By Walden Bello
; After seeing Steven Spielberg's syrupy tribute to Yankee patriotism, Saving Private Ryan, I told myself that, surely, I could manage something better on the Asian financial crisis. Anyway, here's the screenplay for a movie tentatively titled Asian Financial Crisis: The Movie-Heroes, Villains, and Accomplices.First of all, there are no heroes. The Japanese could have played the role of knight in shining armour nearly a year ago, when they had the chance to reverse the descent into depression via the proposed Asian Monetary Fund (AMF)-a mechanism capitalised to the tune of $100 billion that was designed to defend the region's currencies from speculative attacks. But, in typical fashion, they shelved their proposal when Washington opposed it. Though the AMF is now resurrected as the Miyazawa Plan that would give the troubled Asian economies $30 billion in financial aid, it is too little and too late.

Villain of the Piece: Crony Capitalists or Foreign Speculative Investors?

On the other hand, there are a number of candidates for the role of principal villain. Taking the cue from the western press, one might begin with the practices and institutions that are usually presented to the public as the villains of the piece-that is, aside from Prime Minister Mohamad Mahathir of Malaysia, who has become the US media's favourite whipping boy-at the same time, it must be noted, that they are in the process of elevating Philippine Actor-President Joseph Estrada to the status of Asia's new hero.

One might begin by quoting a person that has come to be the chief screenwriter of one version of the crisis, US Treasury Secretary Robert Rubin. In assigning the blame for the financial crisis, Mr. Rubin assigned pride of place to lack of information on the part of investors. In a speech he gave at the Brookings Institution in April 1998, Rubin said:

[T]here are obstacles to getting good information about economic and financial matters. One is the temptation-in the private sector and in government-to avoid disclosing problems. But sooner or later, as we have seen in Asia, the problems will make themselves known…In many cases, lack of data meant that no one had a true understanding of this build-up or of these economies vulnerabilities.(1)

This lack of transparency on the part of financial institutions went hand-in-hand with distorted incentives, lack of supervision, and the absence of so-called prudential regulation. All this is, in turn, part of a witches' brew of unsound and corrupt practices known as “crony capitalism,” which Larry Summers, the famous economist who is Rubin's Undersecretary, says is “at the heart of the crisis.”(2) Interestingly, it might be pointed out, Summers and others picked up a term-crony capitalism-that we Filipinos coined during the Marcos period.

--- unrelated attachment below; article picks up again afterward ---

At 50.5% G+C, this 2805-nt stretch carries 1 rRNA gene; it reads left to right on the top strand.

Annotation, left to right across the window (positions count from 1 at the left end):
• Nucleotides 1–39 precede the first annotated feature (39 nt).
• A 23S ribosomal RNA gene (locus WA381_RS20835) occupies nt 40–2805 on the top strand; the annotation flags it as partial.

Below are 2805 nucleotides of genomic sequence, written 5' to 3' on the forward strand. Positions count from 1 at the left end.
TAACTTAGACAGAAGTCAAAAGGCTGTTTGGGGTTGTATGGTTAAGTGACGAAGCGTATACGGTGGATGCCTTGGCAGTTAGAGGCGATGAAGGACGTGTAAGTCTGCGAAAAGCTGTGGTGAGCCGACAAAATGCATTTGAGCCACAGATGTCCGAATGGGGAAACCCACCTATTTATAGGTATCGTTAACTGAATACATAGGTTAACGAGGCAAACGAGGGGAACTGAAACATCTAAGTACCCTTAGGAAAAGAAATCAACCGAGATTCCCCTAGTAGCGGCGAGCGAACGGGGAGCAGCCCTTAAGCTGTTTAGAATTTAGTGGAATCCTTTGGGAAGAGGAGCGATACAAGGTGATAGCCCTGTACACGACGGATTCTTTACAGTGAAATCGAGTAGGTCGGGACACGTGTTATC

Before going on, one might also briefly note here that this is a massive reversal of the view that held sway at the World Bank when Summers, who now plays an overweight, over-the-hill Sundance Kid to Rubin's Butch Cassidy on CNN, was that institution's chief economist in the late eighties and early nineties. For those too young to remember what the orthodoxy was then, one might cite the Bank's famous East Asian Miracle published in 1993:

In each HPAE [high performing Asian economy], a technocratic elite insulated to a degree from excessive political pressure supervised macroeconomic management. The insulation mechanisms ranged from legislation, such as balanced budget laws in Indonesia, Singapore, and Thailand, to custom and practice in Japan and Korea. All protected essentially conservative macroeconomic policies by limiting the scope for politicians and interest groups to derail those policies. (3)

To repeat, economic policy making by Asian technocats was largely insulated from political and business pressures, and this was a large part of the explanation for the so-called Asian miracle. Every mortal is, of course, entitled to an about face. But the problem with the latest intellectual fashion from the Summers' salon is that the practices of “crony capitalism” were very much part of economic life in the three decades that East Asian countries led the world in the rate of growth of GNP. If, indeed crony capitalism was the chief cause of the Asian collapse, why did it not bring it about much, much sooner? How could economies dominated by these practices of rent-seeking that supposedly suffocate the dynamism of the market-including Japan and South Korea-even take off in the first place?